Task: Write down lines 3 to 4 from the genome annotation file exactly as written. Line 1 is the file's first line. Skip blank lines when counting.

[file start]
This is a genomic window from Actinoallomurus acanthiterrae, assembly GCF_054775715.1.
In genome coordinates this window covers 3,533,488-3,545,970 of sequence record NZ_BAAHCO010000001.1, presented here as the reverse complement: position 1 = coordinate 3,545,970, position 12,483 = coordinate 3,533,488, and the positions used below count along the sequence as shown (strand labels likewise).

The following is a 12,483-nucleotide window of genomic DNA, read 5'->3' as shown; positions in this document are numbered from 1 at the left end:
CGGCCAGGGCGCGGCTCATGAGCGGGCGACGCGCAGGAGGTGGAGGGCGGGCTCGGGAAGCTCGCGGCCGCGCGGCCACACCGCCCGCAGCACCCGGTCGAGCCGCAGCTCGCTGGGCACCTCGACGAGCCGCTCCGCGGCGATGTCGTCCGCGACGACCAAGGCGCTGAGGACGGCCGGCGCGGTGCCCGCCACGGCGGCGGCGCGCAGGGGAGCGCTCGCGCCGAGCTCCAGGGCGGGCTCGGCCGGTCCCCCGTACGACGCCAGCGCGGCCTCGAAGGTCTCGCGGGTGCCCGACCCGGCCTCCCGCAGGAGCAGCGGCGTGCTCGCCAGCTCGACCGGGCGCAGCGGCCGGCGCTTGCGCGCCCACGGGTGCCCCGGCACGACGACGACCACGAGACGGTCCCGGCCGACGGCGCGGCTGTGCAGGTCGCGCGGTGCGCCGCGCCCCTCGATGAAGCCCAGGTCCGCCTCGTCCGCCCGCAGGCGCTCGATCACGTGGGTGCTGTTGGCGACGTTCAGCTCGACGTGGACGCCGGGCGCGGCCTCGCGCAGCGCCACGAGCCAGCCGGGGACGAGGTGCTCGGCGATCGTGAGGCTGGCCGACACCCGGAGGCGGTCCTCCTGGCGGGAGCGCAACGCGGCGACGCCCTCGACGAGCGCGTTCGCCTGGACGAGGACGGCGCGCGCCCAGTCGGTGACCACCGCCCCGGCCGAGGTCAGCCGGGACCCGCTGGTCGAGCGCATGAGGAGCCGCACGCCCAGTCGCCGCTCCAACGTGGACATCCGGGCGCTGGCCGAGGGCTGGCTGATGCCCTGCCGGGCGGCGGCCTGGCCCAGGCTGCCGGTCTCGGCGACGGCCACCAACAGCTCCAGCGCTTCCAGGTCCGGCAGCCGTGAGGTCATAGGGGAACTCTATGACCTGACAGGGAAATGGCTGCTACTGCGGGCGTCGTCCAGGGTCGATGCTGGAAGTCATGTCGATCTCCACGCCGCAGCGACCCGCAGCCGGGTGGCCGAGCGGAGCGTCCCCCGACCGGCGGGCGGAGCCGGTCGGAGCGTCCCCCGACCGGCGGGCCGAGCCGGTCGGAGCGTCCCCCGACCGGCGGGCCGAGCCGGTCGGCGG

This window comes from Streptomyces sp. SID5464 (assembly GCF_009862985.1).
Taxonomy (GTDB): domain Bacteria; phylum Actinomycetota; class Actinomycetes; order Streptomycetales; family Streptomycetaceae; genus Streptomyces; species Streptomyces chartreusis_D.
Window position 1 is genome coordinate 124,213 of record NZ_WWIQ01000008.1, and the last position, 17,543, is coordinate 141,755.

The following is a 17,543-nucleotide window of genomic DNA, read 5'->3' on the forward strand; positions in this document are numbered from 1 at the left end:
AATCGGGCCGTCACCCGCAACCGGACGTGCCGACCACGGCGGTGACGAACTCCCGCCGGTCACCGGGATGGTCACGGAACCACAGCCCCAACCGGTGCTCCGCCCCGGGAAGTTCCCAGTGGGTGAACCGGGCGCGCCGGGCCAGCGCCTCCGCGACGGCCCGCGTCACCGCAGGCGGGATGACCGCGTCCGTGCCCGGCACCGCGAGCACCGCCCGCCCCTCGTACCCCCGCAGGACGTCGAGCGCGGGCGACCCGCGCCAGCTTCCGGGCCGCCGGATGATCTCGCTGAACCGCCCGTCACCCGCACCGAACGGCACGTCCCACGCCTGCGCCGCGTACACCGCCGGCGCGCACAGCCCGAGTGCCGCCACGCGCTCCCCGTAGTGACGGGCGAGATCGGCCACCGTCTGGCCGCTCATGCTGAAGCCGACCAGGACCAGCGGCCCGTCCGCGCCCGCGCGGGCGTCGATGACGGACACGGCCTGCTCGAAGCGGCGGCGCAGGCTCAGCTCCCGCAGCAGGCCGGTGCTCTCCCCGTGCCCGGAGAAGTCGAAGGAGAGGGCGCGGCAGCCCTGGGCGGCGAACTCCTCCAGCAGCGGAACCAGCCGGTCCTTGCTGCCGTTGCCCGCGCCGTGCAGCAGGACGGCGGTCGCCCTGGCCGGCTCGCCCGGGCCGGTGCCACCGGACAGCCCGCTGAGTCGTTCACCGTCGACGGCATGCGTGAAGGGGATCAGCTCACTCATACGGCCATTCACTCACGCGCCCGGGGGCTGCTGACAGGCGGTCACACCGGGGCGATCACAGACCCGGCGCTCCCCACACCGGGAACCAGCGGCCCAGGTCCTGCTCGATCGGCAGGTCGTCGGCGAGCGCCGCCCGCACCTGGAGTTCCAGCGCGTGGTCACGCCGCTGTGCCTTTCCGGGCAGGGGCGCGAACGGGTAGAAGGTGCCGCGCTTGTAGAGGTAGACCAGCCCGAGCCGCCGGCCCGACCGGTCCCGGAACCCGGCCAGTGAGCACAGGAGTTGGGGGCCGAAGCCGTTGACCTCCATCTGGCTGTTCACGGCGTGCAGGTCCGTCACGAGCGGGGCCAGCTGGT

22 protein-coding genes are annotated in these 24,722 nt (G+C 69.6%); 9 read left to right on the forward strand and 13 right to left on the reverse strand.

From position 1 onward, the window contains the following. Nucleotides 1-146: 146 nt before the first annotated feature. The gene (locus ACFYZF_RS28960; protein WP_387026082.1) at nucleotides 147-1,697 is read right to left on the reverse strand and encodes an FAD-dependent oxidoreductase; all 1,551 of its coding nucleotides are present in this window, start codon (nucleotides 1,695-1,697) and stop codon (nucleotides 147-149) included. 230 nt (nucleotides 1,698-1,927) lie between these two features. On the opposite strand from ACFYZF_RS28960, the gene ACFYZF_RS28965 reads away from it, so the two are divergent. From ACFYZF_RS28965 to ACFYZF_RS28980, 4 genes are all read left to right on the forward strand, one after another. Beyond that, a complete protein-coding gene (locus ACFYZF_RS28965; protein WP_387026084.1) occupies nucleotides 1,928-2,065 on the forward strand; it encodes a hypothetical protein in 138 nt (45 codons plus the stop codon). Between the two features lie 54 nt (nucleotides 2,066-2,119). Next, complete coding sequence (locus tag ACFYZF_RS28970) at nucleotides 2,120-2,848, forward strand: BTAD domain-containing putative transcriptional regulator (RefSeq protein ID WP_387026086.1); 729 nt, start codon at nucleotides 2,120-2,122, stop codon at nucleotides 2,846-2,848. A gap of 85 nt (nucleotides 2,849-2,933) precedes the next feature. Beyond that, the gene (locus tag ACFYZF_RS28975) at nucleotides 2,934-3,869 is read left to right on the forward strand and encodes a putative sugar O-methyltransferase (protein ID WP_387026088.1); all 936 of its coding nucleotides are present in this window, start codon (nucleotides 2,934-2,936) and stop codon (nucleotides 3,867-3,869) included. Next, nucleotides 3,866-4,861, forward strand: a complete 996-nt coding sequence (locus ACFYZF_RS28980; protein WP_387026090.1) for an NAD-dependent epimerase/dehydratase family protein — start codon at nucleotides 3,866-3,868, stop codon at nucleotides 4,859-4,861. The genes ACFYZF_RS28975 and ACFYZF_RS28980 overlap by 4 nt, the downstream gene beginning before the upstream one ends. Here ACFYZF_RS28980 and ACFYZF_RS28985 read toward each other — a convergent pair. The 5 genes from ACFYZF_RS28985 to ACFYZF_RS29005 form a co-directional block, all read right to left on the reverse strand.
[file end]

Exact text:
The following is a 12,483-nucleotide window of genomic DNA, read 5'->3' as shown; positions in this document are numbered from 1 at the left end:
CGGCCAGGGCGCGGCTCATGAGCGGGCGACGCGCAGGAGGTGGAGGGCGGGCTCGGGAAGCTCGCGGCCGCGCGGCCACACCGCCCGCAGCACCCGGTCGAGCCGCAGCTCGCTGGGCACCTCGACGAGCCGCTCCGCGGCGATGTCGTCCGCGACGACCAAGGCGCTGAGGACGGCCGGCGCGGTGCCCGCCACGGCGGCGGCGCGCAGGGGAGCGCTCGCGCCGAGCTCCAGGGCGGGCTCGGCCGGTCCCCCGTACGACGCCAGCGCGGCCTCGAAGGTCTCGCGGGTGCCCGACCCGGCCTCCCGCAGGAGCAGCGGCGTGCTCGCCAGCTCGACCGGGCGCAGCGGCCGGCGCTTGCGCGCCCACGGGTGCCCCGGCACGACGACGACCACGAGACGGTCCCGGCCGACGGCGCGGCTGTGCAGGTCGCGCGGTGCGCCGCGCCCCTCGATGAAGCCCAGGTCCGCCTCGTCCGCCCGCAGGCGCTCGATCACGTGGGTGCTGTTGGCGACGTTCAGCTCGACGTGGACGCCGGGCGCGGCCTCGCGCAGCGCCACGAGCCAGCCGGGGACGAGGTGCTCGGCGATCGTGAGGCTGGCCGACACCCGGAGGCGGTCCTCCTGGCGGGAGCGCAACGCGGCGACGCCCTCGACGAGCGCGTTCGCCTGGACGAGGACGGCGCGCGCCCAGTCGGTGACCACCGCCCCGGCCGAGGTCAGCCGGGACCCGCTGGTCGAGCGCATGAGGAGCCGCACGCCCAGTCGCCGCTCCAACGTGGACATCCGGGCGCTGGCCGAGGGCTGGCTGATGCCCTGCCGGGCGGCGGCCTGGCCCAGGCTGCCGGTCTCGGCGACGGCCACCAACAGCTCCAGCGCTTCCAGGTCCGGCAGCCGTGAGGTCATAGGGGAACTCTATGACCTGACAGGGAAATGGCTGCTACTGCGGGCGTCGTCCAGGGTCGATGCTGGAAGTCATGTCGATCTCCACGCCGCAGCGACCCGCAGCCGGGTGGCCGAGCGGAGCGTCCCCCGACCGGCGGGCGGAGCCGGTCGGAGCGTCCCCCGACCGGCGGGCCGAGCCGGTCGGAGCGTCCCCCGACCGGCGGGCCGAGCCGGTCGGCGG